Quintessentially, what is unfolding is that in the name of “Afghanisation”, Washington is preparing an exit strategy which will be built around an incremental “Talibanisation” of the Afghan power pyramid. This approach presupposes that any new power structure in Kabul will at best be a mere transitional authority to bridge an interim phase. The man in charge in Kabul — Mr. Karzai II or Abdullah Abdullah — will need to be a Paid Piper who follows the U.S. diktat — and nothing more. The U.S. is expected to kickstart in the very near future a determined effort to co-opt the Taliban. The foreplay has already begun. Troops are being redeployed, abandoning far-flung or remote and indefensible military outposts and instead concentrating on holding major towns and cities. What is on the cards is that the Taliban cadres will be allowed in to fill the local power structures. The gateway opens when the local elections are held in 2010.

The U.S. spokesmen have begun justifying that what suits Afghanistan is a decentralized government with a nominal centre. The Americans, in their slang, call this an ingenious “bottoms-up” approach. What it implies is that devolution of authority to the local government would be the most effective form of governance for a country of such immense diversity like Afghanistan. No doubt, the argument has its merits, but why was it that the erudite Americans took eight long years to make this great discovery about Afghan history? The point is, the overriding American priority today is to ensure that somehow the fighting tapers off so that NATO casualties come down and the alliance’s long-term continuance in Middle Asia becomes politically sustainable, which is crucial for the U.S. global strategy.

Therefore, the Obama administration is adopting a revisionist approach towards the Taliban, saying the latter do not pose any threat to the U.S.’s security. To be fair, Mr. Obama has no reason to be on a revenge act in the Hindu Kush, as was the case with his predecessor eight years ago. Bob Woodward has made riveting revelations in his book “Bush At War” precisely on this issue as to whether the Taliban regime in Kabul in September 2001 was to be regarded as America’s enemy. That 8-year old discussion has come full circle. True, the Taliban aren’t necessarily America’s enemies. Nor should they be excluded from their own country’s body polity. So, if the Taliban pose no threat to the U.S. security and if only the Taliban would agree to severe links with the Al-Qaeda, the U.S. would unscramble the omlette.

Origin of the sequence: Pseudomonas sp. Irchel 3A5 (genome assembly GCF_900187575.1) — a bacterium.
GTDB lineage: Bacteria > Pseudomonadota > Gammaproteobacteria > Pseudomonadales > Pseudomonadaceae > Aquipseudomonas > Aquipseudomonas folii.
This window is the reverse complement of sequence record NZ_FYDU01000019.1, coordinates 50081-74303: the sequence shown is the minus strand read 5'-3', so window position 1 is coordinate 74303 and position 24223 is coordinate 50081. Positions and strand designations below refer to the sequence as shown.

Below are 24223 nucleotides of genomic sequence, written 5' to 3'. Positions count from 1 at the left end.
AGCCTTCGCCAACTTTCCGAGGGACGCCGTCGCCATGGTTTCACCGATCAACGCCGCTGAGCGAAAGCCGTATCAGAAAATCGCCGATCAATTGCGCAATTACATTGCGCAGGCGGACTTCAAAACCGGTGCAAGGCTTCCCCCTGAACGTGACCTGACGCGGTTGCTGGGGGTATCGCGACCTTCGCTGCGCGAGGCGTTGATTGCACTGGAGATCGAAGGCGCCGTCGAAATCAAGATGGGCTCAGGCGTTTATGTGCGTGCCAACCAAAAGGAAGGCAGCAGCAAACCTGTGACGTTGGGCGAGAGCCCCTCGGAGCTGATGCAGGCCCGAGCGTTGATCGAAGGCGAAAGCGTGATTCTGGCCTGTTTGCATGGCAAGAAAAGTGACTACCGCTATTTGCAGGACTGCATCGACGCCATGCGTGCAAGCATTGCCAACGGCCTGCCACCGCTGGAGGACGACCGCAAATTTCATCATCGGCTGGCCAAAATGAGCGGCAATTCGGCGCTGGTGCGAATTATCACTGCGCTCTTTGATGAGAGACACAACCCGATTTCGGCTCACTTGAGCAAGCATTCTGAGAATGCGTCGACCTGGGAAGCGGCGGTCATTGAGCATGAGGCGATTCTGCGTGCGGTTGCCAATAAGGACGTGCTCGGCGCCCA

All the same, the U.S. officials have begun arguing, the raison d’etre of continued western troop presence in Afghanistan still remains insofar as Pakistan’s stability has now become the new focal point. But then, no one remembers anymore that it was the U.S. occupation of Afghanistan that in the first instance destabilized Pakistan. Thus, the U.S. sidesteps the core issue – a timeline for ending the occupation of Afghanistan.

(The writer is a former diplomat.)

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Printable version | Jan 19, 2022 1:47:12 PM | https://www.thehindu.com/opinion/lead/America-Pakistan-and-the-Taliban/article16888277.ece